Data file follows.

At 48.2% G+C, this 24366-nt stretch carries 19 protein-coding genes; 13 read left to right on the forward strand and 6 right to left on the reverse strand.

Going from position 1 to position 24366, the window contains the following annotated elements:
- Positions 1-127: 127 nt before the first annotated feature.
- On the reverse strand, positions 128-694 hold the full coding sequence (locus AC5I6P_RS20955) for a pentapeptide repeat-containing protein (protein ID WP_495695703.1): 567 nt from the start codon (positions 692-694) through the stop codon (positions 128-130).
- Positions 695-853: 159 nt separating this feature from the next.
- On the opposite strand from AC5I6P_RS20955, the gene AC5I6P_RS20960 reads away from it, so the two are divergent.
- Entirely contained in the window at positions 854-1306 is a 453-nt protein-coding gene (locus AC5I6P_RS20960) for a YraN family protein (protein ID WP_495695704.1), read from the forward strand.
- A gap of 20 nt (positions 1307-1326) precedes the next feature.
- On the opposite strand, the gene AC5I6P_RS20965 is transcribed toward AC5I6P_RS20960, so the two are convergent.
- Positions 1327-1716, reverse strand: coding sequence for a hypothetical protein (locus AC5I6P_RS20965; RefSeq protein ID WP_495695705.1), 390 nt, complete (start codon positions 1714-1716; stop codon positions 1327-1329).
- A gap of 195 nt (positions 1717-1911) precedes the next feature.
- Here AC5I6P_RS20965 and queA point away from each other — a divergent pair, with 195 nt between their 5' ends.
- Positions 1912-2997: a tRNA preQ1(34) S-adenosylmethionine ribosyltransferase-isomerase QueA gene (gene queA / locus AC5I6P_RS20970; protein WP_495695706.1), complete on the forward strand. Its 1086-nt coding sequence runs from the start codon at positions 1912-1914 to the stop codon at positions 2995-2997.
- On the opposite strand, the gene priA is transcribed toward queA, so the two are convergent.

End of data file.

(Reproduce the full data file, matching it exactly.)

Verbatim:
At 48.2% G+C, this 24366-nt stretch carries 19 protein-coding genes; 13 read left to right on the forward strand and 6 right to left on the reverse strand.

Going from position 1 to position 24366, the window contains the following annotated elements:
- Positions 1-127: 127 nt before the first annotated feature.
- On the reverse strand, positions 128-694 hold the full coding sequence (locus AC5I6P_RS20955) for a pentapeptide repeat-containing protein (protein ID WP_495695703.1): 567 nt from the start codon (positions 692-694) through the stop codon (positions 128-130).
- Positions 695-853: 159 nt separating this feature from the next.
- On the opposite strand from AC5I6P_RS20955, the gene AC5I6P_RS20960 reads away from it, so the two are divergent.
- Entirely contained in the window at positions 854-1306 is a 453-nt protein-coding gene (locus AC5I6P_RS20960) for a YraN family protein (protein ID WP_495695704.1), read from the forward strand.
- A gap of 20 nt (positions 1307-1326) precedes the next feature.
- On the opposite strand, the gene AC5I6P_RS20965 is transcribed toward AC5I6P_RS20960, so the two are convergent.
- Positions 1327-1716, reverse strand: coding sequence for a hypothetical protein (locus AC5I6P_RS20965; RefSeq protein ID WP_495695705.1), 390 nt, complete (start codon positions 1714-1716; stop codon positions 1327-1329).
- A gap of 195 nt (positions 1717-1911) precedes the next feature.
- Here AC5I6P_RS20965 and queA point away from each other — a divergent pair, with 195 nt between their 5' ends.
- Positions 1912-2997: a tRNA preQ1(34) S-adenosylmethionine ribosyltransferase-isomerase QueA gene (gene queA / locus AC5I6P_RS20970; protein WP_495695706.1), complete on the forward strand. Its 1086-nt coding sequence runs from the start codon at positions 1912-1914 to the stop codon at positions 2995-2997.
- On the opposite strand, the gene priA is transcribed toward queA, so the two are convergent.